Daniel Hsu


Author: Michael Bellinson

Eugene Register-Guard: Six questions with Daniel Hsu

CAFE 541: Six questions with Daniel Hsu

by Matthew Denis, The Register-Guard
published March 12, 2020


Matthew Denis: “Almost every quote about you refers back to the feeling or emotion within your music. Where does the emotion come from within your music and do you purposely play with that feeling — is it intended?”

Daniel Hsu: “I think music inherently is an extremely personal thing. It’s an art form, just like every other kind of art, it’s extremely personal and individual. … I personally believe that as a musician or as a performer, it’s our responsibility to interpret and bring to life the original composer’s intentions. In the case of classical music, there’s a lot of stuff written into the music. There’s history and what was going on in the composer’s life and what each piece might be about. At the same time, I also feel like the performer’s personal experiences influence the music. Ultimately, music is about communicating something — a story and emotions that you aren’t able to say in other ways. And every performance is an opportunity to express that story. That’s the charge of playing piano for me.”

Read the full interview here.

The Courier & Press: Philharmonic wows audience with dramatic effort

Review: Philharmonic wows audience with dramatic effort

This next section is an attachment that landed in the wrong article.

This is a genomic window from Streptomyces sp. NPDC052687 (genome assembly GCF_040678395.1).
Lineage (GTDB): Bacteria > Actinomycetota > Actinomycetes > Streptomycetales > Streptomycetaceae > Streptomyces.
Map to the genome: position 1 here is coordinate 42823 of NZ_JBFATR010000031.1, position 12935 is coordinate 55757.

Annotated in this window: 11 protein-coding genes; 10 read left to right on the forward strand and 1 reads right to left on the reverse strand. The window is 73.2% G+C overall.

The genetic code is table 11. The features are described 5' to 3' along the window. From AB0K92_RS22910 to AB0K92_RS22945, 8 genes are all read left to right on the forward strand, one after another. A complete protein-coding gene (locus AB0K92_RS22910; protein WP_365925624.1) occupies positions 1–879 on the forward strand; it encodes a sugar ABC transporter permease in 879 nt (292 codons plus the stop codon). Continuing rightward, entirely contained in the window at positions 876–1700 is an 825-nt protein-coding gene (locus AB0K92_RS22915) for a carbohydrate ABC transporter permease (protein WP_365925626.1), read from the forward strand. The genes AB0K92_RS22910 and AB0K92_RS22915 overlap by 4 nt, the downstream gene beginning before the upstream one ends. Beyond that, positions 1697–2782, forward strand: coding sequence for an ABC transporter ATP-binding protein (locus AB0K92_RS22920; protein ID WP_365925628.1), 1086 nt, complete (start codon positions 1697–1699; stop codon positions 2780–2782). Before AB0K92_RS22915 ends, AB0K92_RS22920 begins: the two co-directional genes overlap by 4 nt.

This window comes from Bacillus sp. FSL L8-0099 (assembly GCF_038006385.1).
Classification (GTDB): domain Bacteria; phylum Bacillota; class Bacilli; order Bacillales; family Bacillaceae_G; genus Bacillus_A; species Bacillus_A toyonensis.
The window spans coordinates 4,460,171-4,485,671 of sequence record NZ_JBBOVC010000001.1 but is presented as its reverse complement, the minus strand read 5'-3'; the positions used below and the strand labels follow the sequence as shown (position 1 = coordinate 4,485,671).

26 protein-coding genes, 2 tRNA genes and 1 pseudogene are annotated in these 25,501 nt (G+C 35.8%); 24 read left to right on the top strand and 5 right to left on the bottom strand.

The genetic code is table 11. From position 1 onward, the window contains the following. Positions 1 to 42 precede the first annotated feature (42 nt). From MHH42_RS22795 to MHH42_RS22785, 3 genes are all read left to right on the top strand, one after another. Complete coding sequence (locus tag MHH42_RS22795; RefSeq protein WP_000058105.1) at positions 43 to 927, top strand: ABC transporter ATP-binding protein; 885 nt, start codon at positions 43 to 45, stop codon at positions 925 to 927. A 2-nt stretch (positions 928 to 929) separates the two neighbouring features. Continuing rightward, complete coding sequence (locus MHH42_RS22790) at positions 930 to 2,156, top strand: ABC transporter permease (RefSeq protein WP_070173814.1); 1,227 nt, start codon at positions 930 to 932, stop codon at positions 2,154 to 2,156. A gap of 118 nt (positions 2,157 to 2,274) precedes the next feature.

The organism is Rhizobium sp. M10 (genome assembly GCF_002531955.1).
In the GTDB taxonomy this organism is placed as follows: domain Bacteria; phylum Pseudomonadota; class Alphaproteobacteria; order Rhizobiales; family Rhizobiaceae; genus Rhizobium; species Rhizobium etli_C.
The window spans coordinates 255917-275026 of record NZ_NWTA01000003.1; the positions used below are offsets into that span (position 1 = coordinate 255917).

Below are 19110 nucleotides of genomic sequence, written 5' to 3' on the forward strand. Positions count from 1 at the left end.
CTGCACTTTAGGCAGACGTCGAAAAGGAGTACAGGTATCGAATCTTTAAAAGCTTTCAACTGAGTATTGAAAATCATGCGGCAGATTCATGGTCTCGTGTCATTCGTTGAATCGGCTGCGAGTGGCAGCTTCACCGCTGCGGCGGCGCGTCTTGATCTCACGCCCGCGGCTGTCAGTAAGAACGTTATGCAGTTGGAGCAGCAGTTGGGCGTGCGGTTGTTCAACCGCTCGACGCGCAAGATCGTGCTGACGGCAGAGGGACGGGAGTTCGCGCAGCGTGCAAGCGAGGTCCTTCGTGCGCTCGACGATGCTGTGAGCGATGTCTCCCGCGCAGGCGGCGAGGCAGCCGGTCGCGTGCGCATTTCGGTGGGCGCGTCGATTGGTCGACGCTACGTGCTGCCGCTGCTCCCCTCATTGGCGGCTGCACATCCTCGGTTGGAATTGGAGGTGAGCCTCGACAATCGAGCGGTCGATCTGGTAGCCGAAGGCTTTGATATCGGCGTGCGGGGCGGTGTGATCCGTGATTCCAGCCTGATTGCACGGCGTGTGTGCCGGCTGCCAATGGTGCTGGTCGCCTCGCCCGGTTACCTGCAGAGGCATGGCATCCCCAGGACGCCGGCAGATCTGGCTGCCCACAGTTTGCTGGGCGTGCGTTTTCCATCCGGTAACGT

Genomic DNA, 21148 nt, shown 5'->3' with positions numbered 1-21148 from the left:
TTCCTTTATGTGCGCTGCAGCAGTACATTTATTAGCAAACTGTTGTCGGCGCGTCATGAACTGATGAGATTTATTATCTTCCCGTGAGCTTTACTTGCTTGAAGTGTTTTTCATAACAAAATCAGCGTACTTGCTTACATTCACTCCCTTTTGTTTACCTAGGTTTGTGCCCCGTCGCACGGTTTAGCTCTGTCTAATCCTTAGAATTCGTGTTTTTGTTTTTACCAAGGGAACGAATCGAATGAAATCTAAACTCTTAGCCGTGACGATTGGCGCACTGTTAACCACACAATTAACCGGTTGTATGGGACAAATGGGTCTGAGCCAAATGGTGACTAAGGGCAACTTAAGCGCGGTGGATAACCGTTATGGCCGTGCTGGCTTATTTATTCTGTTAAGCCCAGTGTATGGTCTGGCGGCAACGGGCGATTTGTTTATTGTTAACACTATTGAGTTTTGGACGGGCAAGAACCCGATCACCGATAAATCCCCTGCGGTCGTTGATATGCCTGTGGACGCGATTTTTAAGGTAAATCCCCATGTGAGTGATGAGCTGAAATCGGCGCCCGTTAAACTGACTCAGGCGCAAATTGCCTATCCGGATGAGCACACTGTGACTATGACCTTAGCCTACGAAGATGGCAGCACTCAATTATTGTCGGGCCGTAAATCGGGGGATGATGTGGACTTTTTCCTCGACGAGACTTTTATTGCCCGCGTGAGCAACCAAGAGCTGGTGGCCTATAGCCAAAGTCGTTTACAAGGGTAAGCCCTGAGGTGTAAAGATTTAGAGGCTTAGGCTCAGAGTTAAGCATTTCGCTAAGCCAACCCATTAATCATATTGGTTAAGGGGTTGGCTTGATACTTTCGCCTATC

by William Hemminger, The Courier & Press
published September 30, 2019


The Rachmaninoff concerto was an absolute delight. Prodigy pianist Daniel Hsu plays with utmost sensitivity and grace and has no difficulty executing all the technical demands of the well-known concerto. Jackson worked very well with the soloist, never overpowering the piano, always maintaining appropriate tempos. For me the highlight was the second movement: the solo piano strums a wistful accompaniment to a soaring flute solo (well done by Leanne Hampton) that is taken up and extended by the clarinet (played beautifully by Thomas Josenhans). The third movement moved dramatically to its conclusion, after which Hsu favored the audience with an encore—an elegant performance of Schumann’s Träumerei.

Read the full review here.

The Boston Musical Intelligencer: Daniel Hsu Masterful in Musical Pictures

Daniel Hsu Masterful in Musical Pictures

by Leon Golub, The Boston Musical Intelligencer
published March 31, 2019